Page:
Last season, forwards Vladimir Tarasenko of the St. Louis Blues and Jakub Voracek of the Philadelphia Flyers went from reliable fantasy producers to elite-level assets. On the defenseman and goalie fronts, fantasy owners witnessed Roman Josi of the Nashville Predators and Cory Schneider of the New Jersey Devils joining the likes of stardom at their respective positions.
These were players who made their mark on the fantasy landscape before, but never to the degree of statistical prowess that they put forth last season. Sleepers are under-the-radar players who are drafted much later than they should be. Breakout players are known commodities who elevate their fantasy production to new heights, usually in an expanded role.
Targeting breakout candidates in your fantasy draft can go a long way in building a championship-caliber roster. Here are five players I believe can make the jump from household name to superstar in 2015-16.
1. Brandon Saad, LW/RW, Columbus Blue Jackets
Yahoo ADP: 94
End-season rank: 123
Saad has a well-documented Stanley Cup Playoff reputation but has yet to carry it over to the regular season, which is all that matters in year-long fantasy leagues. He has 14 goals over the past two postseasons (T-4th in span) and is coming off his best regular season, where he set career-bests in goals (23), assists (29), power-play points (10) and shots on goal (203). But each of those totals are just scratching the surface for the 22-year-old power forward who's set to assume an enhanced role after being traded to the Blue Jackets. Saad, tied for third on the Chicago Blackhawks in even-strength points last season, has always been behind Patrick Kane, Jonathan Toews, Patrick Sharp and Marian Hossa in the power-play equation for a perennial contender.
Now, Saad is Columbus' second-best forward and likely playing alongside Ryan Johansen, one of the most consistent point producers in the League last season. His usage with the man-advantage (2:11 per game) last season was highest of his career, but was still not enough for a top 100 fantasy finish. Saad is being drafted in the 90s on average in Yahoo leagues, but I took him 80th in NHL.com's mock draft. He has dual eligibility and a chance to exceed his career PPP output (22 in 208 games) this season. He could feasibly leap to the 65-point, 25-PPP and 250-SOG realms.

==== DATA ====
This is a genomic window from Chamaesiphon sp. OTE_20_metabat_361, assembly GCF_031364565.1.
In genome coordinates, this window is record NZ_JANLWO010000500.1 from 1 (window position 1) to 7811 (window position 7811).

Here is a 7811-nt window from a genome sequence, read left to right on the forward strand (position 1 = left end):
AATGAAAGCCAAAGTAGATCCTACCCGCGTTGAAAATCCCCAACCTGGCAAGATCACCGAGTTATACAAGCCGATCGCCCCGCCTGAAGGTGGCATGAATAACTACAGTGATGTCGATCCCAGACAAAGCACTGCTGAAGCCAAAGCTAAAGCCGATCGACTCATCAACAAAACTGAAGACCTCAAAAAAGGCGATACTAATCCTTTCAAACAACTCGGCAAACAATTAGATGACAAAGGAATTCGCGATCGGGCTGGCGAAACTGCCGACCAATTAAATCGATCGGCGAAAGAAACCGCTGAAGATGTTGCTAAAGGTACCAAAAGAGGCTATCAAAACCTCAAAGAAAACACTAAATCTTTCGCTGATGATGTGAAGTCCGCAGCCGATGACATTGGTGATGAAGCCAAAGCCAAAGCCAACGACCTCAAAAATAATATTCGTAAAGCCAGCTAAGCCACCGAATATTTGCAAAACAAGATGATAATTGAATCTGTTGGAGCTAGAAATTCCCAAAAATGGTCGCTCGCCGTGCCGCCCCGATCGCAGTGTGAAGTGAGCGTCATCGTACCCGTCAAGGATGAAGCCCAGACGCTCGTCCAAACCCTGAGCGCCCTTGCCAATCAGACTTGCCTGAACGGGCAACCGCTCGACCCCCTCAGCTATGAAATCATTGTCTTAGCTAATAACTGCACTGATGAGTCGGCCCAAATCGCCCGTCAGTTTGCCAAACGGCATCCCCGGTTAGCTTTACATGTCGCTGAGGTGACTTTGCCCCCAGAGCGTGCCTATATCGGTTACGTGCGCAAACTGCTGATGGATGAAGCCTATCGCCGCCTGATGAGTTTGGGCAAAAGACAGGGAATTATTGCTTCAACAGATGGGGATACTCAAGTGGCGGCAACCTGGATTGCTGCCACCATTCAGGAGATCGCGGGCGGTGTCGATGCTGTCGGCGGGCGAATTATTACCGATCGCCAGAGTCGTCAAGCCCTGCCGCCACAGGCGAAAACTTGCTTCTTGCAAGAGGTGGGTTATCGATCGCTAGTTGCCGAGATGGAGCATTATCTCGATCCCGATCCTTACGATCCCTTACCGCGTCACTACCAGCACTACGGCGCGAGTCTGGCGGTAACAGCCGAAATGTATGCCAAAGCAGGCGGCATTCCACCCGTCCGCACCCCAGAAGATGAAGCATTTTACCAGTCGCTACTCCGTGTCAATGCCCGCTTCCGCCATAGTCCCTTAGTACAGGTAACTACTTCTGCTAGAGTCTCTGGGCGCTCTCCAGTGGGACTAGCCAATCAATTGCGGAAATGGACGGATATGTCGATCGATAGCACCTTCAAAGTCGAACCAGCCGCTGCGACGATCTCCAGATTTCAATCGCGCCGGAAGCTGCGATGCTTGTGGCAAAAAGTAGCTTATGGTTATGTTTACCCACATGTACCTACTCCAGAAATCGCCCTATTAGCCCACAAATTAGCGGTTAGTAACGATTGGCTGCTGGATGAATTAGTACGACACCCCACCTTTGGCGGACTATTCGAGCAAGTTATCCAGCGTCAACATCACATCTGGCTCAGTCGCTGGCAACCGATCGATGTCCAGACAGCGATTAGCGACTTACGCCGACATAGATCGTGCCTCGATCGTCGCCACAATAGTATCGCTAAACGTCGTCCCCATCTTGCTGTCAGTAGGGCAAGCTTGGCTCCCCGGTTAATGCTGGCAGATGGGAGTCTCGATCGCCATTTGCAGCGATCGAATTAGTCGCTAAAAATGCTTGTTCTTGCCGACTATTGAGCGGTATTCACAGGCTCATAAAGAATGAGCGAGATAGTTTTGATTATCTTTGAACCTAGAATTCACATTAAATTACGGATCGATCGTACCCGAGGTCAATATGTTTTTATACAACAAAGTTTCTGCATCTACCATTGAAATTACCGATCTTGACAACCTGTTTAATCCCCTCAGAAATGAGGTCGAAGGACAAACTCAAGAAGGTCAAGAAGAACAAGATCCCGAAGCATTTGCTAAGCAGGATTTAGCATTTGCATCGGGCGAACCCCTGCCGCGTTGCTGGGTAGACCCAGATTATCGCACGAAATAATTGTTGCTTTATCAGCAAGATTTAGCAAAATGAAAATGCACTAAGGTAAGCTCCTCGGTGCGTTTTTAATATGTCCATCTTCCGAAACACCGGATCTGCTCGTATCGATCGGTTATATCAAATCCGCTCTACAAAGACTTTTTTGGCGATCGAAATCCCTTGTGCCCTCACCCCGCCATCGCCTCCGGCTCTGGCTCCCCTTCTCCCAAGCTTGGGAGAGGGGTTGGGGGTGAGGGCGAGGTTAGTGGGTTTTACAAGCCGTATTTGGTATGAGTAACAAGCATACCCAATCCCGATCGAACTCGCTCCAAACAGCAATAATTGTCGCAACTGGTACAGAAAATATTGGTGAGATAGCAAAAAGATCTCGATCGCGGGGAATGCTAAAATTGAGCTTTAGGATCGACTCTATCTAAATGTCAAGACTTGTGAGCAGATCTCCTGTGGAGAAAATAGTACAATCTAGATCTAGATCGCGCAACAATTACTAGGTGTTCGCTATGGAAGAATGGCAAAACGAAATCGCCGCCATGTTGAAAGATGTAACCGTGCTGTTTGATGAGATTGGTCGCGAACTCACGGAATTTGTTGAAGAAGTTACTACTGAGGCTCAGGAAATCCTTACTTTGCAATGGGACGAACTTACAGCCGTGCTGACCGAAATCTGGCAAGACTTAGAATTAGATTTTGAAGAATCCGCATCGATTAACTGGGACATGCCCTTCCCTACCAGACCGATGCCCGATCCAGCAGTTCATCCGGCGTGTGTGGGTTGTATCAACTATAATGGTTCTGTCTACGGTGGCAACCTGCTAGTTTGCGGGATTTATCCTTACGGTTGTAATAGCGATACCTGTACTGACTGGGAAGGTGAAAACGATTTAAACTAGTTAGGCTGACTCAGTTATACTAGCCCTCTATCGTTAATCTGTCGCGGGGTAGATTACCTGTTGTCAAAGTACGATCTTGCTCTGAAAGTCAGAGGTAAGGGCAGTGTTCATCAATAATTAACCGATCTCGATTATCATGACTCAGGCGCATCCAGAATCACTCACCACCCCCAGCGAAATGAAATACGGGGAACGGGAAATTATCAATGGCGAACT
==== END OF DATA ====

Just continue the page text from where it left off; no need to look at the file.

2. Evgeny Kuznetsov, C/LW, Washington Capitals
Yahoo ADP: 173.3
End-season rank: 196
It's surprising to see Kuznetsov go this low in drafts, especially considering Nicklas Backstrom (back) could miss time to start the season. If that's the case, the Capitals will thrust Kuznetsov into the No. 1 center spot next to top-ranked fantasy asset Alex Ovechkin, who covered all categories and brings physicality to protect Kuznetsov. The 23-year-old showed flashes of brilliance in the postseason, where he saw elevated minutes and scored the series-winning goal in Game 7 against the New York Islanders. Even when Backstrom returns, expect Barry Trotz to use Kuznetsov in power-play situations and next to one of Washington's high-profile newcomers, T.J. Oshie or Justin Williams. Kuznetsov was on my sleepers list last season but was stuck in a depth role for much of the regular season.
Once he earned his stripes, Kuznetsov's minutes per game went from 13:19 in the regular season to 16:36 in the playoffs, leading to improved rates of points (.50 vs. .46) and SOG per game (3.0 vs. 1.58). He had 13 power-play points last season despite only 1:22 per game in those situations, so imagine if he sees 2:30 or more this season. Kuznetsov doesn't touch on penalty minutes or hits, but should post 20-plus PPP, 55-60 points and 180-plus SOG if he's a full-time, top-six center. It's fair to target Kuznetsov after the 10th round of your draft and much higher in keeper formats.
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